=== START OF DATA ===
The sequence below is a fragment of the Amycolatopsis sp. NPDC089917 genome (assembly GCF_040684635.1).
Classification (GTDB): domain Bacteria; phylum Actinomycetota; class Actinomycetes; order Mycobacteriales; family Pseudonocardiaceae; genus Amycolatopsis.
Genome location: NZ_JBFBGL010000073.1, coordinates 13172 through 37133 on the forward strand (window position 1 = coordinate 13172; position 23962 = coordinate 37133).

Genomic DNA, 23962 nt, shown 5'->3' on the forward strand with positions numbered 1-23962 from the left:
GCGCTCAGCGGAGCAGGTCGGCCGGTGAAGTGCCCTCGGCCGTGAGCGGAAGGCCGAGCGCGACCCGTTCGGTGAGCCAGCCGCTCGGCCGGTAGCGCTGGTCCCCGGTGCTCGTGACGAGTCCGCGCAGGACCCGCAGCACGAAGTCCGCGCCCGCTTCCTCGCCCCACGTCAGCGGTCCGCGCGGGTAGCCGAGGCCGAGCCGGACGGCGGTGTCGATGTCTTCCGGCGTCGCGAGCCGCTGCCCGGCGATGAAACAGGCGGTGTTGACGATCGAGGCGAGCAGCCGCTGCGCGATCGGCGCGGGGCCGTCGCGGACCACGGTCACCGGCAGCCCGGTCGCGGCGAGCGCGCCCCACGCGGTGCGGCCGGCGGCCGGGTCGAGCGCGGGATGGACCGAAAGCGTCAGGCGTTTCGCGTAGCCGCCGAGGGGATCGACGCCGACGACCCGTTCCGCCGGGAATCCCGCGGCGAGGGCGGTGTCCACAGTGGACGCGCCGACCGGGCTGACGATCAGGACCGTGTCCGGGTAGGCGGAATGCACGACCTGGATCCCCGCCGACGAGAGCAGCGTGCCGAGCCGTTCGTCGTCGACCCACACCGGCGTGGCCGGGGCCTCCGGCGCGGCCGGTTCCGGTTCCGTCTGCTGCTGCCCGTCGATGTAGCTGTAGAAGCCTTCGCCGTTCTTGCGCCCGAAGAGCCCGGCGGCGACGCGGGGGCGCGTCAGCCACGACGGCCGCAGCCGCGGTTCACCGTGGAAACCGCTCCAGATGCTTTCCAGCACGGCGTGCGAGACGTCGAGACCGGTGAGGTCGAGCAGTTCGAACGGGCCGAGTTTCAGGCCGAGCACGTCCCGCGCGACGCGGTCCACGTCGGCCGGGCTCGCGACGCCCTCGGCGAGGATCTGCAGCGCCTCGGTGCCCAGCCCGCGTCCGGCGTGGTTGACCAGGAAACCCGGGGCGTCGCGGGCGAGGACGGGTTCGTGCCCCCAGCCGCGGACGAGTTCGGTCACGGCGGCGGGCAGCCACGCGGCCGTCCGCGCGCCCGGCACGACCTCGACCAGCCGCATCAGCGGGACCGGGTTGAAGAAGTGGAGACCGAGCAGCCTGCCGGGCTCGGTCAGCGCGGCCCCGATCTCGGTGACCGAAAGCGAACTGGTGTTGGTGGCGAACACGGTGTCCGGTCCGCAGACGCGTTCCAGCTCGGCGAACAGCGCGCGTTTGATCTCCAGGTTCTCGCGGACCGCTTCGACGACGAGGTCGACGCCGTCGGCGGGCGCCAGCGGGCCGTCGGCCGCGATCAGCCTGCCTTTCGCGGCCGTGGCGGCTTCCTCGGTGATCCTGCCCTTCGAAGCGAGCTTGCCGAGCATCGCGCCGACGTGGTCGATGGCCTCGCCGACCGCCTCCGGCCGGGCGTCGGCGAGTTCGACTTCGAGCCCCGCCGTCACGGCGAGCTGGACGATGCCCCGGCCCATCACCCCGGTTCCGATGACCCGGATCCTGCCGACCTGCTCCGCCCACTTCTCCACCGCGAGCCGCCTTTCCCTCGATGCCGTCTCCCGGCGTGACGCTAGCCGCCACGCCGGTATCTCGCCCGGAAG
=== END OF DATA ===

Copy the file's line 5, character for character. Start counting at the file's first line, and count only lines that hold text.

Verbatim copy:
GCGCTCAGCGGAGCAGGTCGGCCGGTGAAGTGCCCTCGGCCGTGAGCGGAAGGCCGAGCGCGACCCGTTCGGTGAGCCAGCCGCTCGGCCGGTAGCGCTGGTCCCCGGTGCTCGTGACGAGTCCGCGCAGGACCCGCAGCACGAAGTCCGCGCCCGCTTCCTCGCCCCACGTCAGCGGTCCGCGCGGGTAGCCGAGGCCGAGCCGGACGGCGGTGTCGATGTCTTCCGGCGTCGCGAGCCGCTGCCCGGCGATGAAACAGGCGGTGTTGACGATCGAGGCGAGCAGCCGCTGCGCGATCGGCGCGGGGCCGTCGCGGACCACGGTCACCGGCAGCCCGGTCGCGGCGAGCGCGCCCCACGCGGTGCGGCCGGCGGCCGGGTCGAGCGCGGGATGGACCGAAAGCGTCAGGCGTTTCGCGTAGCCGCCGAGGGGATCGACGCCGACGACCCGTTCCGCCGGGAATCCCGCGGCGAGGGCGGTGTCCACAGTGGACGCGCCGACCGGGCTGACGATCAGGACCGTGTCCGGGTAGGCGGAATGCACGACCTGGATCCCCGCCGACGAGAGCAGCGTGCCGAGCCGTTCGTCGTCGACCCACACCGGCGTGGCCGGGGCCTCCGGCGCGGCCGGTTCCGGTTCCGTCTGCTGCTGCCCGTCGATGTAGCTGTAGAAGCCTTCGCCGTTCTTGCGCCCGAAGAGCCCGGCGGCGACGCGGGGGCGCGTCAGCCACGACGGCCGCAGCCGCGGTTCACCGTGGAAACCGCTCCAGATGCTTTCCAGCACGGCGTGCGAGACGTCGAGACCGGTGAGGTCGAGCAGTTCGAACGGGCCGAGTTTCAGGCCGAGCACGTCCCGCGCGACGCGGTCCACGTCGGCCGGGCTCGCGACGCCCTCGGCGAGGATCTGCAGCGCCTCGGTGCCCAGCCCGCGTCCGGCGTGGTTGACCAGGAAACCCGGGGCGTCGCGGGCGAGGACGGGTTCGTGCCCCCAGCCGCGGACGAGTTCGGTCACGGCGGCGGGCAGCCACGCGGCCGTCCGCGCGCCCGGCACGACCTCGACCAGCCGCATCAGCGGGACCGGGTTGAAGAAGTGGAGACCGAGCAGCCTGCCGGGCTCGGTCAGCGCGGCCCCGATCTCGGTGACCGAAAGCGAACTGGTGTTGGTGGCGAACACGGTGTCCGGTCCGCAGACGCGTTCCAGCTCGGCGAACAGCGCGCGTTTGATCTCCAGGTTCTCGCGGACCGCTTCGACGACGAGGTCGACGCCGTCGGCGGGCGCCAGCGGGCCGTCGGCCGCGATCAGCCTGCCTTTCGCGGCCGTGGCGGCTTCCTCGGTGATCCTGCCCTTCGAAGCGAGCTTGCCGAGCATCGCGCCGACGTGGTCGATGGCCTCGCCGACCGCCTCCGGCCGGGCGTCGGCGAGTTCGACTTCGAGCCCCGCCGTCACGGCGAGCTGGACGATGCCCCGGCCCATCACCCCGGTTCCGATGACCCGGATCCTGCCGACCTGCTCCGCCCACTTCTCCACCGCGAGCCGCCTTTCCCTCGATGCCGTCTCCCGGCGTGACGCTAGCCGCCACGCCGGTATCTCGCCCGGAAG